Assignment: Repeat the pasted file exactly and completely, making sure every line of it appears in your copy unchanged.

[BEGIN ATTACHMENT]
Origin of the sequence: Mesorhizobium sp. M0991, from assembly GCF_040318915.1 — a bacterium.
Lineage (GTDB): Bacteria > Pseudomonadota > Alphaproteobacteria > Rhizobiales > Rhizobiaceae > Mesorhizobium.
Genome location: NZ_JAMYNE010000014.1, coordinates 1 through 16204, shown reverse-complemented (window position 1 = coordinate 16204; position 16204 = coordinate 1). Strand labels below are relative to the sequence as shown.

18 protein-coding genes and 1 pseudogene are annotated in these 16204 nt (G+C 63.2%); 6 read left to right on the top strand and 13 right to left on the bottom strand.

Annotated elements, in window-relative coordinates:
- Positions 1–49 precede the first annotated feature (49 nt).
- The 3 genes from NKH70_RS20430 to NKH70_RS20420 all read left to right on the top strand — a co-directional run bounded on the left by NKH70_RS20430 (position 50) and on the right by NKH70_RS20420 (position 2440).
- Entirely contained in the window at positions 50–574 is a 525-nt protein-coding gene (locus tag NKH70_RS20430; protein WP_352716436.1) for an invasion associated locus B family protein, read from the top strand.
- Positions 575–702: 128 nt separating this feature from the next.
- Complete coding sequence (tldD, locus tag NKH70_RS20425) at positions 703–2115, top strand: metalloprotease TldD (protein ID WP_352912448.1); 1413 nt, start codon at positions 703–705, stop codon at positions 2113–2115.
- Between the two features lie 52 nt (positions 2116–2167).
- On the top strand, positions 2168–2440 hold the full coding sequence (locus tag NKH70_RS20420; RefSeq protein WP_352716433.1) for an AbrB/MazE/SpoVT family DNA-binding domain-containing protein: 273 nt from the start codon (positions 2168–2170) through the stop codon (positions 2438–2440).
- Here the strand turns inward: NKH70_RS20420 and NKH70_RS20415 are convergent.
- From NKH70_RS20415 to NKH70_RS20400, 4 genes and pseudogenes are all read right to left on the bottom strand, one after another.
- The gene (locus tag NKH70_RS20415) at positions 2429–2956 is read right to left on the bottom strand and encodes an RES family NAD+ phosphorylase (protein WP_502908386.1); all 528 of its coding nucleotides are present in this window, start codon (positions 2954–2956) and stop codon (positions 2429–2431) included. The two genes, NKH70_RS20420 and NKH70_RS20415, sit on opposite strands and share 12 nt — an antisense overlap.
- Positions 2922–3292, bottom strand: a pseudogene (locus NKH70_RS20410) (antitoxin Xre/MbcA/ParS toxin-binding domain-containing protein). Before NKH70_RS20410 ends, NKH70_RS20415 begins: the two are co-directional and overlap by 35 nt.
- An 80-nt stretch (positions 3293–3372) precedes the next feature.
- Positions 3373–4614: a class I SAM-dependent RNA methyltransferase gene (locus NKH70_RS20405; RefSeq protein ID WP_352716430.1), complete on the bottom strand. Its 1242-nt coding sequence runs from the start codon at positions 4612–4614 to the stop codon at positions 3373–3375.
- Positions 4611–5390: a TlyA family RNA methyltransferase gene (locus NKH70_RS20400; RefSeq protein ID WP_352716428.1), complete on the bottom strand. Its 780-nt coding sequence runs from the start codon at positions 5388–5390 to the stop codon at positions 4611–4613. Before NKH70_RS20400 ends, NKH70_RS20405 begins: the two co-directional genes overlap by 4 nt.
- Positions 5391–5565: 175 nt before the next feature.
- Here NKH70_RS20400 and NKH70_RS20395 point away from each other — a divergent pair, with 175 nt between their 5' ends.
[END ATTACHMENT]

Origin of the sequence: Mesorhizobium sp. M0991, from assembly GCF_040318915.1 — a bacterium.
Lineage (GTDB): Bacteria > Pseudomonadota > Alphaproteobacteria > Rhizobiales > Rhizobiaceae > Mesorhizobium.
Genome location: NZ_JAMYNE010000014.1, coordinates 1 through 16204, shown reverse-complemented (window position 1 = coordinate 16204; position 16204 = coordinate 1). Strand labels below are relative to the sequence as shown.

18 protein-coding genes and 1 pseudogene are annotated in these 16204 nt (G+C 63.2%); 6 read left to right on the top strand and 13 right to left on the bottom strand.

Annotated elements, in window-relative coordinates:
- Positions 1–49 precede the first annotated feature (49 nt).
- The 3 genes from NKH70_RS20430 to NKH70_RS20420 all read left to right on the top strand — a co-directional run bounded on the left by NKH70_RS20430 (position 50) and on the right by NKH70_RS20420 (position 2440).
- Entirely contained in the window at positions 50–574 is a 525-nt protein-coding gene (locus tag NKH70_RS20430; protein WP_352716436.1) for an invasion associated locus B family protein, read from the top strand.
- Positions 575–702: 128 nt separating this feature from the next.
- Complete coding sequence (tldD, locus tag NKH70_RS20425) at positions 703–2115, top strand: metalloprotease TldD (protein ID WP_352912448.1); 1413 nt, start codon at positions 703–705, stop codon at positions 2113–2115.
- Between the two features lie 52 nt (positions 2116–2167).
- On the top strand, positions 2168–2440 hold the full coding sequence (locus tag NKH70_RS20420; RefSeq protein WP_352716433.1) for an AbrB/MazE/SpoVT family DNA-binding domain-containing protein: 273 nt from the start codon (positions 2168–2170) through the stop codon (positions 2438–2440).
- Here the strand turns inward: NKH70_RS20420 and NKH70_RS20415 are convergent.
- From NKH70_RS20415 to NKH70_RS20400, 4 genes and pseudogenes are all read right to left on the bottom strand, one after another.
- The gene (locus tag NKH70_RS20415) at positions 2429–2956 is read right to left on the bottom strand and encodes an RES family NAD+ phosphorylase (protein WP_502908386.1); all 528 of its coding nucleotides are present in this window, start codon (positions 2954–2956) and stop codon (positions 2429–2431) included. The two genes, NKH70_RS20420 and NKH70_RS20415, sit on opposite strands and share 12 nt — an antisense overlap.
- Positions 2922–3292, bottom strand: a pseudogene (locus NKH70_RS20410) (antitoxin Xre/MbcA/ParS toxin-binding domain-containing protein). Before NKH70_RS20410 ends, NKH70_RS20415 begins: the two are co-directional and overlap by 35 nt.
- An 80-nt stretch (positions 3293–3372) precedes the next feature.
- Positions 3373–4614: a class I SAM-dependent RNA methyltransferase gene (locus NKH70_RS20405; RefSeq protein ID WP_352716430.1), complete on the bottom strand. Its 1242-nt coding sequence runs from the start codon at positions 4612–4614 to the stop codon at positions 3373–3375.
- Positions 4611–5390: a TlyA family RNA methyltransferase gene (locus NKH70_RS20400; RefSeq protein ID WP_352716428.1), complete on the bottom strand. Its 780-nt coding sequence runs from the start codon at positions 5388–5390 to the stop codon at positions 4611–4613. Before NKH70_RS20400 ends, NKH70_RS20405 begins: the two co-directional genes overlap by 4 nt.
- Positions 5391–5565: 175 nt before the next feature.
- Here NKH70_RS20400 and NKH70_RS20395 point away from each other — a divergent pair, with 175 nt between their 5' ends.